which is sometimes made — and which I am sure will be made against
the Bill — that the United States cannot act unilaterally to
impose safeguards (or environmental controls) on the international
fuel cycle without ruling ourselves out of further international
trade. In response to persons calling for a moratorium on
nuclear exports, it is often argued that, if the United States
ceased supplying nuclear equipment, technology and fuels, other nations
with fully developed nuclear industries - nations less "re-
sponsible" than the United States — would step into the breach,
and the risks inherent in the growth of fission power worldwide-
would be increased rather than decreased. 22/



22 / See, e.g., Statement of Senator Pastore, 121 Cong . Rec .
S. 5989-5990 (daily ed. , April 17, 1975).



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When the issue is then raised as to whether the United States,
assuming the continuation of its export of nuclear equipment,
technology and fuels, should move to impose stringent standards
on recipient countries, it is further argued that imposition of
more stringent standards would "competitively disadvantaqe" the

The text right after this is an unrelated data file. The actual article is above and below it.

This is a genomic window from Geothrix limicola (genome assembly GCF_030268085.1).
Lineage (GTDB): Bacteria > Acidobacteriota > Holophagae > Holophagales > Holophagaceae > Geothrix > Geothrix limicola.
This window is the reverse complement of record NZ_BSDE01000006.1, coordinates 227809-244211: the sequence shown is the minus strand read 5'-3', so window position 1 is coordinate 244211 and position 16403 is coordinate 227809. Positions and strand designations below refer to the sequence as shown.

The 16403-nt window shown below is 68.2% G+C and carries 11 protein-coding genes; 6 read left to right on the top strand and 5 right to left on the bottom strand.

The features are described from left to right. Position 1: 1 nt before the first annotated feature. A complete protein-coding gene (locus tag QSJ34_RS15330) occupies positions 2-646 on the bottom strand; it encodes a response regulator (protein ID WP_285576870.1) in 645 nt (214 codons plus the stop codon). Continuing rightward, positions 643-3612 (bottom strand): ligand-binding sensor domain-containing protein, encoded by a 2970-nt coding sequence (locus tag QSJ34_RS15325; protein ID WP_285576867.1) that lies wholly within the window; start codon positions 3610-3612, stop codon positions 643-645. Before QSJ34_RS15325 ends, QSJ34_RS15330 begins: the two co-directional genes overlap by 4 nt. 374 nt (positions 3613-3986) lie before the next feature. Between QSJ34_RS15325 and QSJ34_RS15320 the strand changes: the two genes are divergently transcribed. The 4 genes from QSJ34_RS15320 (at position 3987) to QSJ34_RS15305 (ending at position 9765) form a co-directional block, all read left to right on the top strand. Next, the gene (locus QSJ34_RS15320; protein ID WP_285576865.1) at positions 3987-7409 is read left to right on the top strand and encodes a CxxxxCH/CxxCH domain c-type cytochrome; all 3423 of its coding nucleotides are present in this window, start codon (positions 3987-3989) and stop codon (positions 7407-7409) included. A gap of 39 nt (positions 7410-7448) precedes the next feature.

United States, once again driving foreign countries, anxious to
obtain nuclear power, co our "irresponsible" competitors. The
result of this argument, if accepted, is that the United States
must require recipient countries to meet standards no different
than those of any other supplier or potential supplier. In
other words, the "lowest common denominator" prevails, and, in
the end, the United States has become just as "irresponsible"
as its irresponsible foreign competitors.

The argument that unilateral standards are ineffective and
counterproductive in the long term simply fails to recognize the
still powerful position of the United States. Though the United
States' monopoly over nuclear technology is being eroded, this
country still holds a commanding position in the world market.
Projections prepared by the Atomic Energy Commission in early 19 74
show that the United States, which was the sole exporter of en-
riching services for fuel for power reactors (outside the Communist
bloc) during the period 1970-73, will continue to supply more than
85% of foreign separative work requirements through 1980 and more
than 71% of such requirements through 1983. 2 3 / The same projections

2_V Atomic Energy Commission Responses to Plaintiffs' Additional
Interrogatories, dated February 14, 1974, in Sierra Club, et al .
v. Energy Research and Development Administration, et al .



356

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estimate that "the United States will eventually supply between
40% and 60% of new foreign requirements for separative work during
the 1980s and 1990s." 24 / And, such projections indicate that
U.S. private sales of nuclear plants and equipment abroad will be